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BCM
Durkin Tactical Franklin Armory
User Panel

Posted: 12/12/2013 8:58:49 PM EDT
Working in small business, spread out over two locations, we end up doing 99% of our maintenance and repair on our own, whether it's plumbing, electrical, natural gas, structural, carpenter work, tractor, generator, truck mechanic, welding, etc.... heck I even do the bulk of the IT work in addition to working on everything else a small business needs, sales, hr, planning, management, research, marketing etc. Almost the same kind of stuff you'd face on a family farm.

Winter time means more maintenance issues. Issues that usually have to be addressed right fucking now. I'm trying to get all of my tools reorganized. And given the nature of my work, basically I work out of the back of my pickup truck with a locking tonneau cover.

Right now, I've got the majority of my tools contained in two tool totes (one is a husky, the other is more of a soft tote). The primary soft tote is loaded with so many tools, it tends to fall over and needs to be lightened. Then I 've got most everything else in 2 husky canvas tool bags, and stuff like pipe wrenches and circular saws stay in a plastic trunk in the bed of the truck. The whole thing turns into a giant cluster fuck almost overnight when we have issues that pop up.

How do professional maintenance guys sort and organize their tools? I've seen welding teams with their own golf cart rigged out with enough gear to handle 99% of the problems, but being small, we don't have teams.

I guess I'm looking for organization suggestions for a one man fix it team.
Link Posted: 12/12/2013 9:03:38 PM EDT
[#1]
When I need to be mobile I generally kit out bags by "type."  I've got a household wiring bag, a plumbing box, a mechanic bag, a cordless bag, a fastener/consumable bag organized in stanely containers (also by type, like electrical connectors, nuts/bolts/faseners/ etc).

Most issues that pop up I can grab 1 or 2 bags and have everything I need.


My maintenance guys each have an electric buggy with a roller chest on the back.  90% of what they need for most issues fits in the tool box.  The other 10% down in the shop in joboxes or whatever is just a cart ride away.
Link Posted: 12/12/2013 9:05:42 PM EDT
[#2]
Add some five gallon buckets that could be used to ferry tools or debris etc...
Link Posted: 12/12/2013 9:09:43 PM EDT
[#3]
Have a bag for each style of work.



The guy I did labor for and I finally gave up on being tough guys and put all the tools sorted by job style in different rubbermaid tubs and hauled shit around on a handcart.  It made clean up a freaking snap.  Tools come out of the bin, go in the bin, on the cart, slammed in the truck or conex and bam, gone.
Link Posted: 12/12/2013 9:16:17 PM EDT
[#4]
kennedy boxes for precision tools, old kennedy boxes for everything else. (Kennedy still makes precision/machinist boxes in the USA, but sold out rights to cantilevers and fliptops to homak overseas. still a decent product)

I have one large kennedy machinist box at about 100 Lbs with all precision tools, mics, indicators, etc (all starrett), one cantilever with electrical tools (weller soldering iron, simpson analog and fluke digital meters, crimpers strippers, etc), one flip top with 1/4", 3/8", 1/2" drive sets, allen plugs, wrenches, extentions. one flip top with brass wedges, softeners, punches, transfer punches, chisels, hammers, deadblows, etc.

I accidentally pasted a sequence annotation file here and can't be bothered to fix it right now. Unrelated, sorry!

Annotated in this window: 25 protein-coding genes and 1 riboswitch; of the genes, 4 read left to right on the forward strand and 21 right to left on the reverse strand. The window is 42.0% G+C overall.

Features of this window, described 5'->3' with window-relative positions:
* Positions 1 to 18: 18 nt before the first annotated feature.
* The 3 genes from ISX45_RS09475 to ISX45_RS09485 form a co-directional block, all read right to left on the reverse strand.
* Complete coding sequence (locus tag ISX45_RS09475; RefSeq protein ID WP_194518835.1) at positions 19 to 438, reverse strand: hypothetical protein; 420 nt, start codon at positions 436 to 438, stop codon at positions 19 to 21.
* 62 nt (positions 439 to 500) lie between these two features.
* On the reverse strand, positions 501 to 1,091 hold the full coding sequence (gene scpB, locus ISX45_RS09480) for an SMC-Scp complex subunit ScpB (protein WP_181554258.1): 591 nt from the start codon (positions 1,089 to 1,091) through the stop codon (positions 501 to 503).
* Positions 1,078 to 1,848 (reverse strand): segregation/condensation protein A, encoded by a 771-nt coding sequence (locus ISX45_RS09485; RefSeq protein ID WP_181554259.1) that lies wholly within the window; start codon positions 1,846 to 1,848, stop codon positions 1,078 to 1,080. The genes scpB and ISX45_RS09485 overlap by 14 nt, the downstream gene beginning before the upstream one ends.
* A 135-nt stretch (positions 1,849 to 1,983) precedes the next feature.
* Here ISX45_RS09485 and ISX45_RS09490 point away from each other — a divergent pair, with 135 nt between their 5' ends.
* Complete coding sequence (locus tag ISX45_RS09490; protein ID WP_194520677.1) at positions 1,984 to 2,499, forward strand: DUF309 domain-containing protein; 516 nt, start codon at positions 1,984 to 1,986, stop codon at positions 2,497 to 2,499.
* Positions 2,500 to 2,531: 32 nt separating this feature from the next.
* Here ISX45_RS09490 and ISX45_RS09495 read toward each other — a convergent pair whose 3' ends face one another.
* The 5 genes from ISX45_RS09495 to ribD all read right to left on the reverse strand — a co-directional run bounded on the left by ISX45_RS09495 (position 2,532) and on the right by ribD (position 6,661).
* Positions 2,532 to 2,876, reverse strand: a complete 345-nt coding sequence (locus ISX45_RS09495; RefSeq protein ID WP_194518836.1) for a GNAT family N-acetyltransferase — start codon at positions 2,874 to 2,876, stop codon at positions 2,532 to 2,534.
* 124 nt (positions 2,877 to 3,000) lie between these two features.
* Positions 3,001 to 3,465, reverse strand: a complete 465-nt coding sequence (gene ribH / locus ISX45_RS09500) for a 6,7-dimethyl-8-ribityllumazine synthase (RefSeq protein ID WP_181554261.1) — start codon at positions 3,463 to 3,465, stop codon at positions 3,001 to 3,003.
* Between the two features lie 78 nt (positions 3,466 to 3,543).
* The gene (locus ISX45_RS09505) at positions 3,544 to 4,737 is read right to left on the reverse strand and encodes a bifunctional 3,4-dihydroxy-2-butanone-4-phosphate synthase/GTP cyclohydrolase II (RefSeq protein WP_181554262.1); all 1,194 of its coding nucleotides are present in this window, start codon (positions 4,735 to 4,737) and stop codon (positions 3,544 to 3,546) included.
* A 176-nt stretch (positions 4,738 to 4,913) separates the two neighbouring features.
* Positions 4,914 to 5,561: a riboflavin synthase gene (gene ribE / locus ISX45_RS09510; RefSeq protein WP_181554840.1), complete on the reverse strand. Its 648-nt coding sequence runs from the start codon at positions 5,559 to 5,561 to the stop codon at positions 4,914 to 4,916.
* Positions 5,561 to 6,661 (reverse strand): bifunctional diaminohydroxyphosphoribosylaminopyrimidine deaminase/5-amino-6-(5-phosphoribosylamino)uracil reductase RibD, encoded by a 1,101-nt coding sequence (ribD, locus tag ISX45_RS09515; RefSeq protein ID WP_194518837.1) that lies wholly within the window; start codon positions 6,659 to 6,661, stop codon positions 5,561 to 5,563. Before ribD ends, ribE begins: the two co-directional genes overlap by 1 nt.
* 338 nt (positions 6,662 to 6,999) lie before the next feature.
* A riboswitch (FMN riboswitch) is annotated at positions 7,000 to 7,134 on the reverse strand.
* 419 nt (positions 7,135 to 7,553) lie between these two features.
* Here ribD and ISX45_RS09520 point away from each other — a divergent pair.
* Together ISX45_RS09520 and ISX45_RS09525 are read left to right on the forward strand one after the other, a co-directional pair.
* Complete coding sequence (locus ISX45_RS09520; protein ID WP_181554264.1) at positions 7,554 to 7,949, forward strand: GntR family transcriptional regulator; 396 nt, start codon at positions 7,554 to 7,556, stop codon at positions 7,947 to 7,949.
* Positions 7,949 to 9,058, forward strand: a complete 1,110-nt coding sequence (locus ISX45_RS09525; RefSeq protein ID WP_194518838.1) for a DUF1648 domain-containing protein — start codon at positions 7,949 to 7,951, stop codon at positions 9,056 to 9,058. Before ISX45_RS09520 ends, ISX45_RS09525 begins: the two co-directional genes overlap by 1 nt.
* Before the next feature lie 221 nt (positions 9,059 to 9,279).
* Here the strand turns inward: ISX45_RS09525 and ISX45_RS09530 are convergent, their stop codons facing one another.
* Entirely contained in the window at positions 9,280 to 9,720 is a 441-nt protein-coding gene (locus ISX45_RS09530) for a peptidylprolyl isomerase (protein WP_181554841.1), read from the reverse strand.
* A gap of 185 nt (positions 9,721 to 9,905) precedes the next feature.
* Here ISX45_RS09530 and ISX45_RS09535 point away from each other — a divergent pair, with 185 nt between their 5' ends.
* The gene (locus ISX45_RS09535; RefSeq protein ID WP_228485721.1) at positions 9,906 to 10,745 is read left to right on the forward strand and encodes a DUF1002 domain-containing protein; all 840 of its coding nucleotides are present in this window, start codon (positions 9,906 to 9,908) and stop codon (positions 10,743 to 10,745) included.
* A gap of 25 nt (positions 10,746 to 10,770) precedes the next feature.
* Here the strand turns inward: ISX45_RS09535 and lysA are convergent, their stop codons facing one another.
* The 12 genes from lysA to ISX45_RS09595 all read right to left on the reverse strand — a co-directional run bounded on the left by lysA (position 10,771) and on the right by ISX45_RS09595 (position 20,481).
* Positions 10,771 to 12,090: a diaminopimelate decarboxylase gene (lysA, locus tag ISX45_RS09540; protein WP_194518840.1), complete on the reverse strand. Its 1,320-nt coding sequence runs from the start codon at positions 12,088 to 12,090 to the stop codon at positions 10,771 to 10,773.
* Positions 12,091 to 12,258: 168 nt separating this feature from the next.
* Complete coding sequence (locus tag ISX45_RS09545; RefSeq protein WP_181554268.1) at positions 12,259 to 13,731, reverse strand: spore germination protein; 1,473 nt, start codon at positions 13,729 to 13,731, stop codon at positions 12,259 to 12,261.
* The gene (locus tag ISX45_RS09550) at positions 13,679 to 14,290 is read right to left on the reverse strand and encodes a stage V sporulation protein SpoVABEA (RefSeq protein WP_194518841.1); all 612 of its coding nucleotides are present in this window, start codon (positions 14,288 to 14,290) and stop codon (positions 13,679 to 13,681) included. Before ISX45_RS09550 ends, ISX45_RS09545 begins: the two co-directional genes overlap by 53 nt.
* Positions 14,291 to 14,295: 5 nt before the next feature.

one for plyers, channellocks, vice grips, screw drivers, pipe wrenches, etc.
depends on what your working on really
Link Posted: 12/12/2013 9:24:59 PM EDT
[#5]
Sound like you need a new primary tool bag. If it can't stand up straight then that's where most of my issues would come from.

I'm in a similar predicament. Small family buisness and I need to Be able to fix anything.

My biggest suggestion if get a more rigid primary and also buy a "megapro stainless screwdriver"
Link Posted: 12/12/2013 10:09:36 PM EDT
[#6]


Yes, I either need to thin this bag down or move to a bigger bag. Like I said, it dumped out in the bed this morning and I just realized I'm missing my needle nose pliers.

Chest is out. Our buildings are 100ft long with walkways as narrow as 16 inches. I hate walking up and down those things to get a wrench or screwdriver out of the truck.
Link Posted: 12/12/2013 10:15:01 PM EDT
[#7]
Get an arcteryx ruck....ILBE too.



Oh yeah, you'll need a plate carrier also.
Link Posted: 12/13/2013 7:32:15 AM EDT
[#8]
*bump*
Link Posted: 12/13/2013 7:35:20 AM EDT
[#9]
Discussion ForumsJump to Quoted PostQuote History
Quoted:
http://www.myhostedpics.com/images/dtolerant/tools.jpg

Yes, I either need to thin this bag down or move to a bigger bag. Like I said, it dumped out in the bed this morning and I just realized I'm missing my needle nose pliers.

Chest is out. Our buildings are 100ft long with walkways as narrow as 16 inches. I hate walking up and down those things to get a wrench or screwdriver out of the truck.
View Quote


This. Before I moved to an office position I carried 6 of these in my pickup organized by the type of work I was doing. The 5 gallon bucket organizers are good also for long tools, too deep for some things.

I keep the stuff I didn't use as much in pack rat slide out toolboxes and chest tool boxes. All the tool bags and parts fit in the compartments on my utility bed. the chest boxes, welder and pack rats went in the bed.
Link Posted: 12/13/2013 9:57:00 AM EDT
[#10]
Tool Kit People

I have a large engineer's kit that is too damn heavy.  Shit is real bad when I need to break it out.  Mostly I use a small kit with a shoulder strap that takes care of 95% of the things I need to do in a day.

Then there is a Pelican case with non-magnetic tools.

Radiation measurement gear.

Fluke meter.

Hepa anti-static vacuum cleaner.  

Yup, I am the typical arfcom printer repair man.
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